Reading Australia 2016

And then we came to the end of Reading Australia 2016

Reading Australia 2016

“How’s your Australian reading year going?”

“Are you sick of reading Australian books yet?”

“Don’t you miss reading books from other places?”

During 2016 these questions hounded me every time I caught up with friends and bloggers who knew I had challenged myself to read Australian literature all year.

My response was always the same. I was enjoying the project so much that even I was surprised at how easy and fun it was proving to be. I did not feel like I was missing out. If anything, I was overwhelmed by the sheer scope and range of books available to me.

Now, looking back on an entire year’s worth of reading, I can chalk it up as one of the best reading years of my life.

Depth and breadth

I read such a diverse range of books, from psychological thrillers to personal essays about eating disorders, that I never once became bored. I was discovering some great new-to-me writers and reacquainting myself with ones I knew from long ago. It made me reassess my opinion that Australian writing was dull and obsessed with its colonial past — an opinion I formed more than 20 years ago when I worked in a book store and shunned the “convict fiction”, as I’d dubbed it, to spend all my money on a steady diet of (predictable) US fiction instead.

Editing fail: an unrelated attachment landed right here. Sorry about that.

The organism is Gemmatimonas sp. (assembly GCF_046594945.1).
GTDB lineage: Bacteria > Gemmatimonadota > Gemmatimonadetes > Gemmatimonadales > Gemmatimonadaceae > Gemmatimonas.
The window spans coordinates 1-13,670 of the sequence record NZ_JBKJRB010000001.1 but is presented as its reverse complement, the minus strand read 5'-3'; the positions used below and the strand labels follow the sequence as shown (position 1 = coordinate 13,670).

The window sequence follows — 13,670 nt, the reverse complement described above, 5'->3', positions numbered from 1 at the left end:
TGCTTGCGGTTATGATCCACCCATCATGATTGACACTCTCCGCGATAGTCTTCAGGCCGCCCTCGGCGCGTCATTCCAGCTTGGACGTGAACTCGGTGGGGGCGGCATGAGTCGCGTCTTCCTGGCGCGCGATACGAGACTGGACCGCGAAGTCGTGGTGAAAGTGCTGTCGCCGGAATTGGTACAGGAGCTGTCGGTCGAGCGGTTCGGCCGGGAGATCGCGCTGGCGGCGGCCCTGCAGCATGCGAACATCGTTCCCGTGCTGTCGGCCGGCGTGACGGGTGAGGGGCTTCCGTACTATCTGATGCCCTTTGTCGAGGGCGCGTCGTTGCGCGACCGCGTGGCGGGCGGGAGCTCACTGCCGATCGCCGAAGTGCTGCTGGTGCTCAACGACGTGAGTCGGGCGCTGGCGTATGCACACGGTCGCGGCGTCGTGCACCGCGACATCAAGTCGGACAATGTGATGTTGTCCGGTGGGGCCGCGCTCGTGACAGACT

Back then I didn’t realise there were Australian writers pumping out edgy crime novels, mind-bending experimental fiction and glorious literary fiction set in contemporary times, or that essay writing could be so intriguing and readable, or that memoirs could be so thoroughly engaging and, occasionally, jaw dropping.

Perhaps in the early 1990s, the publishing industry wasn’t publishing those kinds of books (in 1991 I can safely say that I read just two Australian books that year — Tim Winton’s Cloudstreet and Ben Hills’ Blue Murder), or maybe I was too young and naive to realise there was more to the homegrown literary scene than I imagined.

Whatever the case, this past year of “reading Australia” has reignited a passion for reading books from my homeland. By year’s end I had read a total of 53 Australian books (I also read six British titles and six Canadian titles) and know that I will continue to read many more in the year to come.

Some highlights

  • I read a surprising number of memoirs (eight in total) and a surprising number of short story collections (four).
  • I read a diverse range of true crime, all of it fascinating, well researched and written in an engaging novelistic fashion.
  • I discovered Stephen Orr and now want to read everything he’s ever written.

Some lowlights